If you have chronic pain, it’s completely normal, and even appropriate, from time to time to be frustrated and angry and sad. If you have a good healthy system already in place that you can use to pull out of a funk, you have little reason to worry about your mental health. Some of my patients have learned that going to beach, even in the middle of winter, to simply sit and enjoy the quiet power of the lake will snap them out of sadness. Some of my patients know that it is the feeling of helplessness that really gets inside their head when back pain flares up and restricts them, so they find a challenging craft or skill to master, like carving figurines or crazy quilting. These folks are really coping admirably.

But what if your pain is pushing you beyond frustration and anger and sadness? What if you start having mornings that require a 20 minute pep talk to just get out of bed? What if you simply cannot find joy in ANYTHING at all? What if you feel so blue that you literally weep? Then I’d say there is a very good chance that you have major depression, a potentially fatal disease that kills thousands and thousands of people, with and without chronic pain, every year. This is beyond frustration and anger and sadness, and you need help.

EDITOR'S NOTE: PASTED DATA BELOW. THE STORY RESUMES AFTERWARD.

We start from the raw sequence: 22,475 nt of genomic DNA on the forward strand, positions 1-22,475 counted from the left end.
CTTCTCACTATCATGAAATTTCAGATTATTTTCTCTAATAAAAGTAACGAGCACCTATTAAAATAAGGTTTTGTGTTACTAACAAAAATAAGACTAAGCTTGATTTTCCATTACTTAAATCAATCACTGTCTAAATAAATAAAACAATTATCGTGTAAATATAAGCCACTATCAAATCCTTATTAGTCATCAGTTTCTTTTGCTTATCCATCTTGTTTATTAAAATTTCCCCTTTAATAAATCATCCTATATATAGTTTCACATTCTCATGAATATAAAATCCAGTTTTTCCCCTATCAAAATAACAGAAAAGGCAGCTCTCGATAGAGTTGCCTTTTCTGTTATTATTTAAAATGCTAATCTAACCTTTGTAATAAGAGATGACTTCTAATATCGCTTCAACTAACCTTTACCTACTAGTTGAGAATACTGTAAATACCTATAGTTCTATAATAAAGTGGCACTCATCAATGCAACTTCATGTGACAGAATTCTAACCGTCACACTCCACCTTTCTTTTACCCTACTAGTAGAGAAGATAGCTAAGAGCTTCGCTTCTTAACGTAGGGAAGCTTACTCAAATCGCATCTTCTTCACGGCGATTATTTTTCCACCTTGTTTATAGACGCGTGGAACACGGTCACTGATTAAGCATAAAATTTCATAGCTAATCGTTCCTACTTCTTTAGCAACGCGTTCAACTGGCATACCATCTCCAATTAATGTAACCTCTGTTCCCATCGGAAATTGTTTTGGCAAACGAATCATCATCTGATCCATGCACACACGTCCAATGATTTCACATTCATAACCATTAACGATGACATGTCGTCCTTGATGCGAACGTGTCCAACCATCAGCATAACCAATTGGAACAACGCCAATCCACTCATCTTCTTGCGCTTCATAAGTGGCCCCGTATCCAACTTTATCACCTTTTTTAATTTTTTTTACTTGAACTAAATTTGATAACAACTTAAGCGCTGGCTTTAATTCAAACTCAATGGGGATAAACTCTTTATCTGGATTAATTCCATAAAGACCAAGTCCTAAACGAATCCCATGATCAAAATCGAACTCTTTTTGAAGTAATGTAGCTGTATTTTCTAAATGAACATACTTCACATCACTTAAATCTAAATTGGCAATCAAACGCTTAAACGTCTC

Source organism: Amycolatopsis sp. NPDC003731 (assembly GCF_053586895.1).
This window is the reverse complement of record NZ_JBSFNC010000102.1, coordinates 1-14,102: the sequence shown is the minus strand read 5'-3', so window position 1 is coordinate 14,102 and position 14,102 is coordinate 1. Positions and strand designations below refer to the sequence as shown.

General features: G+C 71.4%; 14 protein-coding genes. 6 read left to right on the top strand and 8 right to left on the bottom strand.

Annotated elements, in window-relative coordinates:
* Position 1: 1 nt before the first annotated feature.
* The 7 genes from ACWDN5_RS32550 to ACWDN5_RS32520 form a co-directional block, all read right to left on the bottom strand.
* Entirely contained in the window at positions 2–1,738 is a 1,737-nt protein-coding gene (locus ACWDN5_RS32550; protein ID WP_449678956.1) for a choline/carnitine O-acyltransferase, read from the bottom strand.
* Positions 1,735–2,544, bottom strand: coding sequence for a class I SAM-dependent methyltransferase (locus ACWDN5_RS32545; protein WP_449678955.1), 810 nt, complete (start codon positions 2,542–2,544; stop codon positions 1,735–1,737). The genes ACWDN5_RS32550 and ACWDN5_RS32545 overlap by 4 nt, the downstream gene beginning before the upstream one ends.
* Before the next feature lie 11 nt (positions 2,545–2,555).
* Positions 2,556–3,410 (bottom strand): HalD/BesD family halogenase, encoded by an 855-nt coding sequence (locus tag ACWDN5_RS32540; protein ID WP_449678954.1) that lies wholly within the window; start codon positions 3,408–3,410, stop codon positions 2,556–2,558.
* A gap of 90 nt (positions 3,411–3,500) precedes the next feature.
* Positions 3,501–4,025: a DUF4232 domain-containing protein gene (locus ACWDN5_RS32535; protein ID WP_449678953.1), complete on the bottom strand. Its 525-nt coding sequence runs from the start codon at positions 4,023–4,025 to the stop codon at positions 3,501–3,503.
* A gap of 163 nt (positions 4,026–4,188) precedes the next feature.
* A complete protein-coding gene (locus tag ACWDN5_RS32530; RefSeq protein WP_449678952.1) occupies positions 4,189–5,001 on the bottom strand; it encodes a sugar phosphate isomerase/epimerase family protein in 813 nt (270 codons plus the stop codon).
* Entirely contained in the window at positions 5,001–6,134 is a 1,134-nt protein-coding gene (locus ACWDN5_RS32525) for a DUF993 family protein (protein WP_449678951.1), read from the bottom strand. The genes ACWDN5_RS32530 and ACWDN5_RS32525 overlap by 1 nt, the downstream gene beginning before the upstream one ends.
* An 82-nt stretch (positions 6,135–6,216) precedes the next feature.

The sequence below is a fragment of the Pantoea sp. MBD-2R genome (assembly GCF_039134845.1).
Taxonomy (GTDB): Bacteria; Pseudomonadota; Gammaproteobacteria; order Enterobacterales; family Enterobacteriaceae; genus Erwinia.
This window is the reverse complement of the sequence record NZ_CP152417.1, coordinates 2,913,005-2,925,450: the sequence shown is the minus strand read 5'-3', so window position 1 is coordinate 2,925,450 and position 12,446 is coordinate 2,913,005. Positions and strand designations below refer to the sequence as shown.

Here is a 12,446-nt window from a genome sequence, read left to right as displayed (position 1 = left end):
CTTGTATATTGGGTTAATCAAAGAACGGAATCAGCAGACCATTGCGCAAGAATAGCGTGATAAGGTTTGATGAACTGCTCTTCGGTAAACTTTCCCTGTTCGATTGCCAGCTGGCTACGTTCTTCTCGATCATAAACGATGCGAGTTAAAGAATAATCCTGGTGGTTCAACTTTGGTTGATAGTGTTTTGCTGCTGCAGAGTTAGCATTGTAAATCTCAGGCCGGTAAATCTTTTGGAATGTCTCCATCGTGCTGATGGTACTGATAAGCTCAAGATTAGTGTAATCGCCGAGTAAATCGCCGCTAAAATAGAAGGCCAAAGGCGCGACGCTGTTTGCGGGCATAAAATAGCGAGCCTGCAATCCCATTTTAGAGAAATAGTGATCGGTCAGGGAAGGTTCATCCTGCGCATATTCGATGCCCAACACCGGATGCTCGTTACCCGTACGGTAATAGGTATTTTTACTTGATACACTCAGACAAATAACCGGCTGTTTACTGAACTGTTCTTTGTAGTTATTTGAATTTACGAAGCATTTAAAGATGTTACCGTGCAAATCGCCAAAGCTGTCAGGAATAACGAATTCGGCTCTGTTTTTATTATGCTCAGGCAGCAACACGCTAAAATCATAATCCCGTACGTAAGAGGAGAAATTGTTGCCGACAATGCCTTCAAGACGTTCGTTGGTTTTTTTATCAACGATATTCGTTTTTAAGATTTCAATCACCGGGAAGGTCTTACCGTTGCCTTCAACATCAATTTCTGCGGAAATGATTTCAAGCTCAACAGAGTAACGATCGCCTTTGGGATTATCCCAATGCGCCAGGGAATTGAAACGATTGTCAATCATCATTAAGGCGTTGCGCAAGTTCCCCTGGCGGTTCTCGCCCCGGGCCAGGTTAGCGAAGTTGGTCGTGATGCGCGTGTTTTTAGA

My patients know that I talk openly about my own major depression, and how for years, my coping mechanism was to simply lean into it and push back. Keep going. Sooner or later, things will get better for me inside. Knowing what I now know, I see how that strategy would never work, because depression isn’t about what’s happening on the outside. It’s about what’s happening INSIDE, and you can no more fix that yourself than you could fix hemophilia or kidney failure yourself.

We now know that major depression is a neurochemical and quite possibly a neuroanatomical disorder, in which either the brain is not making enough of several critical proteins and hormones, or the body is destroying those critical proteins and hormones too quickly. The end result is the same. The part of your nervous system responsible for analyzing the outside world and creating the appropriate emotions and sensations first malfunctions and eventually fails. That malfunction and failure is major depression.